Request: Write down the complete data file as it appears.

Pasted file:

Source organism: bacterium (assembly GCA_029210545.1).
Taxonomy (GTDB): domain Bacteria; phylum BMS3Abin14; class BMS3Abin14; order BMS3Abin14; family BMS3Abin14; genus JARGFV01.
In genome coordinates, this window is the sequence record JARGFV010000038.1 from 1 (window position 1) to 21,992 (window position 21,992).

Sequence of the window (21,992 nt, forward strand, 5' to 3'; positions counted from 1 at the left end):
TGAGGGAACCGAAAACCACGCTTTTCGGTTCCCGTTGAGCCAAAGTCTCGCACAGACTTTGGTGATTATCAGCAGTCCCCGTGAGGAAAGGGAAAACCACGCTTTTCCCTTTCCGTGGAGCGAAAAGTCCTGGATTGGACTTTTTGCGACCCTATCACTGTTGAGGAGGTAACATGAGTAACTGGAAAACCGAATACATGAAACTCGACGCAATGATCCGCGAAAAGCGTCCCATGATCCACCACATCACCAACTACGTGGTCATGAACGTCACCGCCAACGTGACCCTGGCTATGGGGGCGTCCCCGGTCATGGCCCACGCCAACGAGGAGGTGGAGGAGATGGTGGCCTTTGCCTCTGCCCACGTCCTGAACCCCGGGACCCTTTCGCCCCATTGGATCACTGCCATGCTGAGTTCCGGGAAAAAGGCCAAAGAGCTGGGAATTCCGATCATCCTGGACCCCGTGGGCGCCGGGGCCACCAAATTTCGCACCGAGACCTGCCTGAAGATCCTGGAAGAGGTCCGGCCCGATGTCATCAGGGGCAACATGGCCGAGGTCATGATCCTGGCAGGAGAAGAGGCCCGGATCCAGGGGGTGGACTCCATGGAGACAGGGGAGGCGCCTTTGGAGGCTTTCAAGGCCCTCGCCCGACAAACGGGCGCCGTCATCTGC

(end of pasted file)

Source organism: bacterium (assembly GCA_029210545.1).
Taxonomy (GTDB): domain Bacteria; phylum BMS3Abin14; class BMS3Abin14; order BMS3Abin14; family BMS3Abin14; genus JARGFV01.
In genome coordinates, this window is the sequence record JARGFV010000038.1 from 1 (window position 1) to 21,992 (window position 21,992).

Sequence of the window (21,992 nt, forward strand, 5' to 3'; positions counted from 1 at the left end):
TGAGGGAACCGAAAACCACGCTTTTCGGTTCCCGTTGAGCCAAAGTCTCGCACAGACTTTGGTGATTATCAGCAGTCCCCGTGAGGAAAGGGAAAACCACGCTTTTCCCTTTCCGTGGAGCGAAAAGTCCTGGATTGGACTTTTTGCGACCCTATCACTGTTGAGGAGGTAACATGAGTAACTGGAAAACCGAATACATGAAACTCGACGCAATGATCCGCGAAAAGCGTCCCATGATCCACCACATCACCAACTACGTGGTCATGAACGTCACCGCCAACGTGACCCTGGCTATGGGGGCGTCCCCGGTCATGGCCCACGCCAACGAGGAGGTGGAGGAGATGGTGGCCTTTGCCTCTGCCCACGTCCTGAACCCCGGGACCCTTTCGCCCCATTGGATCACTGCCATGCTGAGTTCCGGGAAAAAGGCCAAAGAGCTGGGAATTCCGATCATCCTGGACCCCGTGGGCGCCGGGGCCACCAAATTTCGCACCGAGACCTGCCTGAAGATCCTGGAAGAGGTCCGGCCCGATGTCATCAGGGGCAACATGGCCGAGGTCATGATCCTGGCAGGAGAAGAGGCCCGGATCCAGGGGGTGGACTCCATGGAGACAGGGGAGGCGCCTTTGGAGGCTTTCAAGGCCCTCGCCCGACAAACGGGCGCCGTCATCTGC